1. Windows: Requires that the specific drivers for your disk device be installed and registered as "boot-start".  See Installing a Boot-Start Driver - Windows drivers | Microsoft Docs for more details.  This is where the INACCESSIBLE_BOOT_DEVICE error comes from.

2. Chipset: The newer AMD RAID chipsets inexplicably removed the feature that allowed splitting the SATA ports between RAID and plain ATA/AHCI.

3. Driver installer: The installer package refuses to install and register the RAID drivers unless it can already see the RAID devices in the device manager.  So you can't pre-install the drivers before switching to RAID mode.

So that's how you get the catch-22.  You can't boot with the RAID feature enabled until you install the drivers, which you can't do until you enable the RAID feature.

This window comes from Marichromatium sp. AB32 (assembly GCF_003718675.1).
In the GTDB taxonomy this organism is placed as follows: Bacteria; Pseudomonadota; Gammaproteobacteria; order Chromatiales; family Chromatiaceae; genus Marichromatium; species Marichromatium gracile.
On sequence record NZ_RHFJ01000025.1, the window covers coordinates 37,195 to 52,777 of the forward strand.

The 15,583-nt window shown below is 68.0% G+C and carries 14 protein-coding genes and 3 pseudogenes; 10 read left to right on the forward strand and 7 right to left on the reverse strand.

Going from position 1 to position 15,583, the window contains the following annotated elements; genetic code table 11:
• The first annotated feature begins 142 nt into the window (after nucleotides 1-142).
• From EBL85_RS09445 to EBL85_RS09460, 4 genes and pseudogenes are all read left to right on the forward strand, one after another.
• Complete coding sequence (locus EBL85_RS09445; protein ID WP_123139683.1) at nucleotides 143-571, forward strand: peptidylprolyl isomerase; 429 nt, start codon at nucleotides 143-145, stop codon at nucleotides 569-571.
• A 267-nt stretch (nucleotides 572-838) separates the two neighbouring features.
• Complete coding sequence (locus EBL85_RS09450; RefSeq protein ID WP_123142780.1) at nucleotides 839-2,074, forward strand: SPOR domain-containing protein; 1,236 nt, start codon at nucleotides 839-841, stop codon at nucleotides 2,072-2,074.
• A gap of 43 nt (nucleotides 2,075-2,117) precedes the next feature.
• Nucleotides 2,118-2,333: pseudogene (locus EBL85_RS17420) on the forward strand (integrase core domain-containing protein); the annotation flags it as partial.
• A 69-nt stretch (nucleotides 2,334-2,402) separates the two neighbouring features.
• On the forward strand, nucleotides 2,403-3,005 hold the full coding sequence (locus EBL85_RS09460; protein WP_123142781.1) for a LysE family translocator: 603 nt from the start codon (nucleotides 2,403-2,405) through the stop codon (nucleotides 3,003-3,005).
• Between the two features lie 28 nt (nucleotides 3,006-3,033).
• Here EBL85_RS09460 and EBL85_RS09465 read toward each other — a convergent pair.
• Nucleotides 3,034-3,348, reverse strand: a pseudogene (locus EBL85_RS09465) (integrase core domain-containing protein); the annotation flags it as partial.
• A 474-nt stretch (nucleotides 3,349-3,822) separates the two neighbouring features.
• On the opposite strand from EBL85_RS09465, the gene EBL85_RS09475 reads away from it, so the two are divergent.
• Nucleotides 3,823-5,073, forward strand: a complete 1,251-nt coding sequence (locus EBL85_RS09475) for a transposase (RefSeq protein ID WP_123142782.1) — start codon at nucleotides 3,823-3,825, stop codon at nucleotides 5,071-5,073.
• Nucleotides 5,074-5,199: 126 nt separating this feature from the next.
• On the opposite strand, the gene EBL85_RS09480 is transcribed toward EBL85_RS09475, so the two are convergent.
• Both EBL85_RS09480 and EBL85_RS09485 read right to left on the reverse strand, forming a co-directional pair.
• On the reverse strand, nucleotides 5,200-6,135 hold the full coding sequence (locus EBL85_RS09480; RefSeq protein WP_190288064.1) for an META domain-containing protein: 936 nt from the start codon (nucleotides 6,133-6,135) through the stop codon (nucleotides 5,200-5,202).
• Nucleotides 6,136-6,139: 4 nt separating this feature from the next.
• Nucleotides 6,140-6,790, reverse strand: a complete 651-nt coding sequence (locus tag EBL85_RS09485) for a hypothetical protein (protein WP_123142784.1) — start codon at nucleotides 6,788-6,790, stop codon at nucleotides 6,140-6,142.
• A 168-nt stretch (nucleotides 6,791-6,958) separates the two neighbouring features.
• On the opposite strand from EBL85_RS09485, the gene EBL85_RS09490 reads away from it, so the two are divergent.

I tried an insane number of things to get it to work, but in the end I bought a cheap, generic SATA card for $20.  I hooked my boot drive to it, switched the firmware to enable RAID, and booted.  The system came up, and immediately detected the new RAID feature and I could install the drivers.  Shutdown, clone the drive over to the RAID volume, remove the RAID card, reboot, and everything was working (regarding the RAID).

However, if you're doing this on an older MBR disk, then be warned you will be in for a world of pain, because Windows does NOT like booting UEFI from MBR disks.  You will have huge problems with Windows Update not working.  I eventually figured out how to fix this, but it was a huge PITA requiring lots of low-level fiddling with Windows.